4. Method in accordance with claim 1, characterized in that the oxygen is removed from an oxygen containing gas mixture before entering into the adsorption reactor in such a manner that the gas mixture is fed through a known catalyst bed wherein a part of the H.sub.2 S together with the oxygen to be removed is reacted into elemental sulfur.
The invention relates to a method in accordance with the preamble of claim 1.
The removal of hydrogen sulfide from technical gases is performed in accordance with numerous known methods which relate to wash as well as adsorption methods.
Under the absorption methods, the method under oxidative adsorption on activated carbon or iron oxides are relatively often performed, however, these methods are only successful when the hydrogen sulfide concentration is between 10 g H.sub.2 S/m.sup.3 in the gas to be cleaned. The same is true for the adsorptive methods which are under chemical reaction with iron oxide or zinc oxide.
It is further known, to remove hydrogen sulfide from oxygen free gas mixtures by adsorption on zeolitic molecular screens. These known methods are used when cleaning natural gas, for example. However, depending on the H.sub.2 S partial pressure, H.sub.2 S charges of the molecular screens of only 4-5% by weight are obtained. The regeneration of the zeolitic molecular screens must be performed with oxygen free inert gas or superheated steam at 300 desorption temperatures, the simultaneous adsorption of CO.sub.2, as well as the high adsorption selectivity with respect of water are further disadvantages of this known method (DE-OS No. 25 30 091).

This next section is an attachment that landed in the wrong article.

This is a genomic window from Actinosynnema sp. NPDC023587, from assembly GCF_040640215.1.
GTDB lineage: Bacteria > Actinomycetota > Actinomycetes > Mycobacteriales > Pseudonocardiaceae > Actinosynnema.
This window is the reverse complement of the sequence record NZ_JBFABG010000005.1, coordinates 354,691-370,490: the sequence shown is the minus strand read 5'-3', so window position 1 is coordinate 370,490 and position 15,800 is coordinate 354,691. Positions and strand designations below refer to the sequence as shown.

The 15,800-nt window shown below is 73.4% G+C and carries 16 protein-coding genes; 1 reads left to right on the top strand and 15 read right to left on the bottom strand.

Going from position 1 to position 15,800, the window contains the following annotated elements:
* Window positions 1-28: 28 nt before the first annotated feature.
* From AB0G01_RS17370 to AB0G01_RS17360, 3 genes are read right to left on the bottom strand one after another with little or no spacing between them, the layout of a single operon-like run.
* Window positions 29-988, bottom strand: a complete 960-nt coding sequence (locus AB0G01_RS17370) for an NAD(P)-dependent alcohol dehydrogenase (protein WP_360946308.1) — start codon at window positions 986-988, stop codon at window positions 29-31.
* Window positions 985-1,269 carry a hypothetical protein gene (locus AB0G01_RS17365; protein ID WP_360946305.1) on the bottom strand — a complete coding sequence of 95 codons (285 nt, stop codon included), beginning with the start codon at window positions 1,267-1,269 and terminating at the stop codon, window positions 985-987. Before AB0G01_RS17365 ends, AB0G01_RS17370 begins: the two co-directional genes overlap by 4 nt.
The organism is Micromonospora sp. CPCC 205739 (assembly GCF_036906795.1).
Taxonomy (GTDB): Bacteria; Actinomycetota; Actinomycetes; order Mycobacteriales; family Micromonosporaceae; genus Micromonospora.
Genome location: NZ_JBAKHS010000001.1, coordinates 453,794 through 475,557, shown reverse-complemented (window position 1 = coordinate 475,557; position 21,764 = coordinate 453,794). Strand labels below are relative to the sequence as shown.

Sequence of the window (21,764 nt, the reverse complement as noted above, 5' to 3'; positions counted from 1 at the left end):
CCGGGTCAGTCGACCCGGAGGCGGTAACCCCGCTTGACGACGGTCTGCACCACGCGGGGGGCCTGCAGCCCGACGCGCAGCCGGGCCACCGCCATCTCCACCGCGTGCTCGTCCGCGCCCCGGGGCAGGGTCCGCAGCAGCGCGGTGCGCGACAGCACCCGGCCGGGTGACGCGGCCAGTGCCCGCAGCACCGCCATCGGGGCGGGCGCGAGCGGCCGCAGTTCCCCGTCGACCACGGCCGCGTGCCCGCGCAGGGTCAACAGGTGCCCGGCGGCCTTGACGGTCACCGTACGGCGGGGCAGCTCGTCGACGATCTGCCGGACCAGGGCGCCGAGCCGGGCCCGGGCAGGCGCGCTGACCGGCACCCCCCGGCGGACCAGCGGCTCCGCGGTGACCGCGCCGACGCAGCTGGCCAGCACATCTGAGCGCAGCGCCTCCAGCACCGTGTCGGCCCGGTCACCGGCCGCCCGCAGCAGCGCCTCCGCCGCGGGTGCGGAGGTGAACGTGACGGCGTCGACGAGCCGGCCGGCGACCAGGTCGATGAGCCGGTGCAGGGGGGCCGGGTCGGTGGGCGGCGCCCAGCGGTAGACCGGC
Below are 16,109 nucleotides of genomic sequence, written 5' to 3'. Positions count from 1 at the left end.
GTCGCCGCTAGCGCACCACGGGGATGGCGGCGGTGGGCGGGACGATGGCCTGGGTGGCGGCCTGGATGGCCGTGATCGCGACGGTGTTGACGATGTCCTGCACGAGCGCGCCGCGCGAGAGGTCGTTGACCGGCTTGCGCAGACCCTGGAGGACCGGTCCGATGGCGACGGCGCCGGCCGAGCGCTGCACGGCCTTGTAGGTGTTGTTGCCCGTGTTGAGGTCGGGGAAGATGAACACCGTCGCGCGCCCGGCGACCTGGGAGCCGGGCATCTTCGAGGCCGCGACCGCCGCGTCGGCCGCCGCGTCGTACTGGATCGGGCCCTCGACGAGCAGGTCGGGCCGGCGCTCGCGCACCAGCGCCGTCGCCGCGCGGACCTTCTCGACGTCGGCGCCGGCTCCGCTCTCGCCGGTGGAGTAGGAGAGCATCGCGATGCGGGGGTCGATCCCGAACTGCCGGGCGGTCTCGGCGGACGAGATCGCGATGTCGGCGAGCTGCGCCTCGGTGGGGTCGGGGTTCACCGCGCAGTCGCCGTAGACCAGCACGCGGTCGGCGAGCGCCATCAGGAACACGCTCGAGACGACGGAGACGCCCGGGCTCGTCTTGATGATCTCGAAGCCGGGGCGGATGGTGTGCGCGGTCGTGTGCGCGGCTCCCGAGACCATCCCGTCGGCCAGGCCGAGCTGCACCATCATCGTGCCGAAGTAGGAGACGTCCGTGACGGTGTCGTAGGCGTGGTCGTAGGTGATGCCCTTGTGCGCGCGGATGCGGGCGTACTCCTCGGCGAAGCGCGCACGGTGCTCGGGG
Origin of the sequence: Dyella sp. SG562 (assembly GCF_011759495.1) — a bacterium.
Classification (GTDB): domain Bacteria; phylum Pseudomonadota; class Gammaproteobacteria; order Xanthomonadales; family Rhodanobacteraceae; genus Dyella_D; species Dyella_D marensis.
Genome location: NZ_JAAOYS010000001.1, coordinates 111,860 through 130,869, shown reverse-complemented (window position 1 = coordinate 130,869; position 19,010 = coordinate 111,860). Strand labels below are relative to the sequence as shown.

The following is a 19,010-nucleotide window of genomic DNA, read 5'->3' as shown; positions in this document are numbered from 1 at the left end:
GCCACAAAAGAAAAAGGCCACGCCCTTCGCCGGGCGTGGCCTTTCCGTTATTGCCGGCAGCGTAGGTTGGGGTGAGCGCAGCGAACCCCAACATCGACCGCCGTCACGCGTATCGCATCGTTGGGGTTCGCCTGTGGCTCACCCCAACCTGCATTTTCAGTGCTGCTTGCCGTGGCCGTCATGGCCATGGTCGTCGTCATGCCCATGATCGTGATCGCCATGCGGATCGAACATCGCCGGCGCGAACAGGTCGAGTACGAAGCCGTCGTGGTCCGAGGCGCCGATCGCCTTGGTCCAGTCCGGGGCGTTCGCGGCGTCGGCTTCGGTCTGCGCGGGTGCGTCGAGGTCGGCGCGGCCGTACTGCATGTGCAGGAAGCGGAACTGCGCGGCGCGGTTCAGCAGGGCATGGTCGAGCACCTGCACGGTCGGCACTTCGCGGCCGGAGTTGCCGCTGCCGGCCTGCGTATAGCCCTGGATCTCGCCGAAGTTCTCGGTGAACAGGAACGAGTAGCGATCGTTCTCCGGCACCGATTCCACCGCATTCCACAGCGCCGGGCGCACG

It is also known, to remove hydrogen sulfide by adsorption on activated carbon from the gas mixtures. However, these methods remained without any practical importance due to the low chargeability of the activated carbons with hydrogen sulfide. (Hedden and Schnurer, Freiberger Forschungshefte A 413). It is an object of the invention to improve the removal of the hydrogen sulfide in the aforementioned adsorption method in such a manner that neither the disadvantages of the known wash method nor the adsorption method with zeolitic molecular screens are present.
This object of the invention is obtained by the characterizing features of claim 1.
Surprisingly, it was found that with these carbon containing molecular screens H.sub.2 S reception capacities can be obtained which are above the factor of 2-3 of commercially available activated carbons.
For example, the following table shows the differences in the size of the micropore volume, measured by the methanol adsorption, between the carbon containing molecular screens used in accordance with the invention and the commercially activated carbon in cm.sup.3 /100 g adsorption agent.